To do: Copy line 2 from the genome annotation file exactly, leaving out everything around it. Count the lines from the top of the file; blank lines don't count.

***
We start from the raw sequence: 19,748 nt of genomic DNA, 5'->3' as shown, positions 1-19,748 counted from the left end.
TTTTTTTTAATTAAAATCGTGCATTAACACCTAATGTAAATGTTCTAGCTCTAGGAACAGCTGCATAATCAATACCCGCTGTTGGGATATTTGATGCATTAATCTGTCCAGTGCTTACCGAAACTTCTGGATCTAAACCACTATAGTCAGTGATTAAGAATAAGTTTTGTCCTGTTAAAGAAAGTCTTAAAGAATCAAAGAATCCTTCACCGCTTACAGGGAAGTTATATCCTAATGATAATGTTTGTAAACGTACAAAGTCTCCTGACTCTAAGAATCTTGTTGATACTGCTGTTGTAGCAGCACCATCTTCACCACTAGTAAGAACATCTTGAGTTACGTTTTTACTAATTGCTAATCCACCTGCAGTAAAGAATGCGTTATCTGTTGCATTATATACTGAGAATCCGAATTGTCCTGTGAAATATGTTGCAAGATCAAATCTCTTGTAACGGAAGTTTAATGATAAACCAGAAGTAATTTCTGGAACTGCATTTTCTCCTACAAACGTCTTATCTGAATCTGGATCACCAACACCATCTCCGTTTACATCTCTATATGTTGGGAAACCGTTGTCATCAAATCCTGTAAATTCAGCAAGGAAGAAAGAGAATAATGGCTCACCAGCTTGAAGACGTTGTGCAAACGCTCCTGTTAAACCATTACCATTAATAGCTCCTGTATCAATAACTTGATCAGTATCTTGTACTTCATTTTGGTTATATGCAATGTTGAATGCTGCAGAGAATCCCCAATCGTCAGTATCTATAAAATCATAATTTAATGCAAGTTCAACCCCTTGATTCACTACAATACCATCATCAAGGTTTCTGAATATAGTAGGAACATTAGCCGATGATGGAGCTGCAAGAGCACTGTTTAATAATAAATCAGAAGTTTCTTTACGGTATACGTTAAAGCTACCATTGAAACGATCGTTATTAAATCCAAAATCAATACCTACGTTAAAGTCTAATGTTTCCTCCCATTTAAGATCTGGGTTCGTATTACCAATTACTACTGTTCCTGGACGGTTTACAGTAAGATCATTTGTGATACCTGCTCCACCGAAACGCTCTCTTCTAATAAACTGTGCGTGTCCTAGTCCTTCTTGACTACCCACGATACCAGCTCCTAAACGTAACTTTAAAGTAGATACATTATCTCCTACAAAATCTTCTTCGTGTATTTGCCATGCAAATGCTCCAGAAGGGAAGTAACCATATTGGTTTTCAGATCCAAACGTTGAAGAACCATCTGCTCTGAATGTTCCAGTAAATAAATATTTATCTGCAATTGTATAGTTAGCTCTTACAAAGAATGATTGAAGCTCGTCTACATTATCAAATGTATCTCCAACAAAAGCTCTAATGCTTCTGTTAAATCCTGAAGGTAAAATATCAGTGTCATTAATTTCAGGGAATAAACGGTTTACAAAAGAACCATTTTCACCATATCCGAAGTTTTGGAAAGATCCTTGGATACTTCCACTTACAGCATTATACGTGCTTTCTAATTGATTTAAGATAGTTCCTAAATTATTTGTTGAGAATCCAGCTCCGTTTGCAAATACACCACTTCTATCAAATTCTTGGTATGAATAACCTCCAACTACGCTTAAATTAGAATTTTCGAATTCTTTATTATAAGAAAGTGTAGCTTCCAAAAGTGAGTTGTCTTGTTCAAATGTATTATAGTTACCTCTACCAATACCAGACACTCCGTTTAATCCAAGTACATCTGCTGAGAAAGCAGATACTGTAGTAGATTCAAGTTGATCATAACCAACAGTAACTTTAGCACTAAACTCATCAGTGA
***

TTTTTTTTAATTAAAATCGTGCATTAACACCTAATGTAAATGTTCTAGCTCTAGGAACAGCTGCATAATCAATACCCGCTGTTGGGATATTTGATGCATTAATCTGTCCAGTGCTTACCGAAACTTCTGGATCTAAACCACTATAGTCAGTGATTAAGAATAAGTTTTGTCCTGTTAAAGAAAGTCTTAAAGAATCAAAGAATCCTTCACCGCTTACAGGGAAGTTATATCCTAATGATAATGTTTGTAAACGTACAAAGTCTCCTGACTCTAAGAATCTTGTTGATACTGCTGTTGTAGCAGCACCATCTTCACCACTAGTAAGAACATCTTGAGTTACGTTTTTACTAATTGCTAATCCACCTGCAGTAAAGAATGCGTTATCTGTTGCATTATATACTGAGAATCCGAATTGTCCTGTGAAATATGTTGCAAGATCAAATCTCTTGTAACGGAAGTTTAATGATAAACCAGAAGTAATTTCTGGAACTGCATTTTCTCCTACAAACGTCTTATCTGAATCTGGATCACCAACACCATCTCCGTTTACATCTCTATATGTTGGGAAACCGTTGTCATCAAATCCTGTAAATTCAGCAAGGAAGAAAGAGAATAATGGCTCACCAGCTTGAAGACGTTGTGCAAACGCTCCTGTTAAACCATTACCATTAATAGCTCCTGTATCAATAACTTGATCAGTATCTTGTACTTCATTTTGGTTATATGCAATGTTGAATGCTGCAGAGAATCCCCAATCGTCAGTATCTATAAAATCATAATTTAATGCAAGTTCAACCCCTTGATTCACTACAATACCATCATCAAGGTTTCTGAATATAGTAGGAACATTAGCCGATGATGGAGCTGCAAGAGCACTGTTTAATAATAAATCAGAAGTTTCTTTACGGTATACGTTAAAGCTACCATTGAAACGATCGTTATTAAATCCAAAATCAATACCTACGTTAAAGTCTAATGTTTCCTCCCATTTAAGATCTGGGTTCGTATTACCAATTACTACTGTTCCTGGACGGTTTACAGTAAGATCATTTGTGATACCTGCTCCACCGAAACGCTCTCTTCTAATAAACTGTGCGTGTCCTAGTCCTTCTTGACTACCCACGATACCAGCTCCTAAACGTAACTTTAAAGTAGATACATTATCTCCTACAAAATCTTCTTCGTGTATTTGCCATGCAAATGCTCCAGAAGGGAAGTAACCATATTGGTTTTCAGATCCAAACGTTGAAGAACCATCTGCTCTGAATGTTCCAGTAAATAAATATTTATCTGCAATTGTATAGTTAGCTCTTACAAAGAATGATTGAAGCTCGTCTACATTATCAAATGTATCTCCAACAAAAGCTCTAATGCTTCTGTTAAATCCTGAAGGTAAAATATCAGTGTCATTAATTTCAGGGAATAAACGGTTTACAAAAGAACCATTTTCACCATATCCGAAGTTTTGGAAAGATCCTTGGATACTTCCACTTACAGCATTATACGTGCTTTCTAATTGATTTAAGATAGTTCCTAAATTATTTGTTGAGAATCCAGCTCCGTTTGCAAATACACCACTTCTATCAAATTCTTGGTATGAATAACCTCCAACTACGCTTAAATTAGAATTTTCGAATTCTTTATTATAAGAAAGTGTAGCTTCCAAAAGTGAGTTGTCTTGTTCAAATGTATTATAGTTACCTCTACCAATACCAGACACTCCGTTTAATCCAAGTACATCTGCTGAGAAAGCAGATACTGTAGTAGATTCAAGTTGATCATAACCAACAGTAACTTTAGCACTAAACTCATCAGTGA